In Rembrandt, the Flemish are dignified, wealthy, orderly, cultivated Calvinists all dressed in elegant dark clothes. In Velázquez, the Flemish are hardly wealthy; they are ne'er-do-wells, riffraff, pirates, perhaps,boys who would sell themselves for a pittance as slaves to go to the colonies to work. In Velázquez the wealthy are Spanish and the poor are the Flemish heretics. In Rembrandt, the rebellious Dutch are rich, sober, measured, and -very important- scientific: they are engaged in an anatomy lesson to study the muscle that moves the hand, the flexor digitorum superficialis, and they have begun the dissection not with the viscera as is customary (because that's what decomposes first in a dead body) but instead with the arm and the hand, to study its movement. The study of movement was an obsession of that era: Harvey with blood circulation, Galilee with the Theory of Heliocentricity, Descartes. The Calvinists solemnly and with great dignity, study the muscles that control the hand; they are shown studying movement, and in doing so they clash with the Vatican, its decrees and Catholic Spain.

In “Las lanzas”, the young Dutch dumbly sees his finger, losing track of the important, historical moment that´s going on in front of him.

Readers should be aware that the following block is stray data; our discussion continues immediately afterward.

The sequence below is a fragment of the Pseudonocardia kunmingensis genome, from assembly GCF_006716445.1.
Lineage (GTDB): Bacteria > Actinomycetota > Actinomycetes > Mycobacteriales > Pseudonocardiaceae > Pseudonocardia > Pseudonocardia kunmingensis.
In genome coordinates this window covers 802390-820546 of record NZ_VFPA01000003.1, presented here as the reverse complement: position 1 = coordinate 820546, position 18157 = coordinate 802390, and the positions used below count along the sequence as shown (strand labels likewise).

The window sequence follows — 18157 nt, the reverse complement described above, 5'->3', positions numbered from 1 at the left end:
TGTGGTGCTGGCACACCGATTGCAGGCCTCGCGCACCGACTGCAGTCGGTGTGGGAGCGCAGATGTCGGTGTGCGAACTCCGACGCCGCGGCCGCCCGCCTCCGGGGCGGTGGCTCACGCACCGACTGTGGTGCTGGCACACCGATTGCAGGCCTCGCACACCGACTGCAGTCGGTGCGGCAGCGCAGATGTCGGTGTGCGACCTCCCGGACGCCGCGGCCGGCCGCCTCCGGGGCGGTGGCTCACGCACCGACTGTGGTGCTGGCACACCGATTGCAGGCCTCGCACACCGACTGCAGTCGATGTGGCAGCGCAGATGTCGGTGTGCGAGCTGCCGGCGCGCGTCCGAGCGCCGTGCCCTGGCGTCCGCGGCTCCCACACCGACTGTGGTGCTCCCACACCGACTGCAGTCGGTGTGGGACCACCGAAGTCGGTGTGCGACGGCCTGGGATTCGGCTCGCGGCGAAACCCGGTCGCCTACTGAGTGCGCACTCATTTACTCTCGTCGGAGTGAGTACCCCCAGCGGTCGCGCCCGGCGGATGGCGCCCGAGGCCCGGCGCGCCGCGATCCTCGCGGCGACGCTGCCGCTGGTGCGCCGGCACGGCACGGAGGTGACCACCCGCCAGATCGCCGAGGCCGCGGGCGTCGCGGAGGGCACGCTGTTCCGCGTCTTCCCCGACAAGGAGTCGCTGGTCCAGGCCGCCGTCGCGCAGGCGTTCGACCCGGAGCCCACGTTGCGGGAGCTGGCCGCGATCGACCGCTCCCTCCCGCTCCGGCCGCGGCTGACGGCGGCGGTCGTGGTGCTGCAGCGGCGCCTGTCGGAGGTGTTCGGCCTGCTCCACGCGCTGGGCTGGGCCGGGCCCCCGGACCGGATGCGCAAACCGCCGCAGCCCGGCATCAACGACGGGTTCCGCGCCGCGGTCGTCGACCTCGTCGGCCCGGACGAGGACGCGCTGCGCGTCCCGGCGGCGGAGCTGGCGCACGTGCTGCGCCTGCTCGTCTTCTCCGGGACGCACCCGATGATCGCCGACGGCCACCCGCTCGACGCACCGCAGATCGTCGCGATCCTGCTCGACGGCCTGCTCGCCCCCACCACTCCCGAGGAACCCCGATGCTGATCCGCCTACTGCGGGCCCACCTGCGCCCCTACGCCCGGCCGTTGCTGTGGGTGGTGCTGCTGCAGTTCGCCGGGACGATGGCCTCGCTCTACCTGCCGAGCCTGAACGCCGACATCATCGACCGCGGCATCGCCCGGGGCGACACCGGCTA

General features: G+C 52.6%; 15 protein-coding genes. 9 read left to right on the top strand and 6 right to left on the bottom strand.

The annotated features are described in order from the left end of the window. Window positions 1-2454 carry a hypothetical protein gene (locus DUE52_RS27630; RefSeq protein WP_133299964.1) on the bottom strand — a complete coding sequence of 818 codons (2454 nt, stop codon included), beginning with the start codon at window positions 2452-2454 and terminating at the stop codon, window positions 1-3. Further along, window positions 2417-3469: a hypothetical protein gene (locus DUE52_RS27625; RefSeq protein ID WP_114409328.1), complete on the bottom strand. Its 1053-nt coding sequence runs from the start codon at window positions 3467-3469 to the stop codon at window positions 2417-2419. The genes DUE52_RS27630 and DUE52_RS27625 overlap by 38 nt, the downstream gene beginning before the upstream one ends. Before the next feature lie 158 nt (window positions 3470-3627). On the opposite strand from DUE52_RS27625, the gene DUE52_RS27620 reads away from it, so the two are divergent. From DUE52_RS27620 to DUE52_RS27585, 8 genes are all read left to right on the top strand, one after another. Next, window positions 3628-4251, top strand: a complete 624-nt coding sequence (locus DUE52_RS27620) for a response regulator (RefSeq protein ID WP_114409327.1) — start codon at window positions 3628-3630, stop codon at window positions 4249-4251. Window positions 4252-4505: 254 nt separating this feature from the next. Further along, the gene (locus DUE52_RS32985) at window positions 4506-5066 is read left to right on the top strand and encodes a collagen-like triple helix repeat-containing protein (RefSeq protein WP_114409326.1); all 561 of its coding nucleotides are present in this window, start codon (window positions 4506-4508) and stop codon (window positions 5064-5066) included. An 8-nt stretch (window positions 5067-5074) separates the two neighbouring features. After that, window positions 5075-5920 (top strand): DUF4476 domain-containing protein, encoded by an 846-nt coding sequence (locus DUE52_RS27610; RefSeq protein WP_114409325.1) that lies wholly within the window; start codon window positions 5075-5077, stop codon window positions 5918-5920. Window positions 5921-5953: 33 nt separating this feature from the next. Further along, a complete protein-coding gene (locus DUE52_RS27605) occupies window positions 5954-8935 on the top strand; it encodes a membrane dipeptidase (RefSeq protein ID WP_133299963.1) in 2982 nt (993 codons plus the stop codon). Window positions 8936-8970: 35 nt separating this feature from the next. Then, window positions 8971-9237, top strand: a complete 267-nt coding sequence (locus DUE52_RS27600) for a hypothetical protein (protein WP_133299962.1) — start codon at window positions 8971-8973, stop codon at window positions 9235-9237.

Hand bis hand: the robber´s in Rembrandt allows the crowd of Flemish to contemplate a scientific point. The white shirted boy´s hand seems to prove the defeated ones are at the moon. They lost, and they´re lost.

In Rembrandt we have those who have been liberated from the pendulum, men of the future exploring the laws of physics and the wide dominion of Nature. In Velázquez, any of them could become a pirate in the Caribbean Sea. And the Spaniards, standing around the pendulum-tail of the horse, are Catholics, followers of the dictates of the Pope. Their very lances seem to move, tracing the circles that would drive the gears -guíers- designed by the prisoner Galilee.

Even the horse of the Spaniards is an educated character. He moves elegantly, his pendulum like tail adding rhythm and order to the scene. Whereas the Calvinists win a match, their horses behave like asses. Quevedo writes to the King of France a letter of complain:

(el ejército) “saqueó el lugar, degolló a la gente, forzó a las vírgenes y las monjas consagradas a Dios, quemó los templos y conventos y muchas religiosas; rompió las imágenes, profanó los vasos sacrosantos; últimamente, ¡oh Señor!, ¿díselo?

Si bien se espanta la alma de acordarse,
y con dolor rehusa la memoria
dió en las hostias consagradas, a sus caballos, el Santísimo Sacramento, que por escelencia se llama Eucaristía, bien de gracia, pan de los ángeles, carne y sangre de Cristo, cuerpo real y verdadero de Dios y Hombre” [7]

(The army looted the place, cut everybody´s necks, raped virgins and nuns consecrated to God, burnt the churches and the convents and many nuns; broke in pieces the images of the Saints, profaned the sacred vases, and finally, oh God, may I say it?: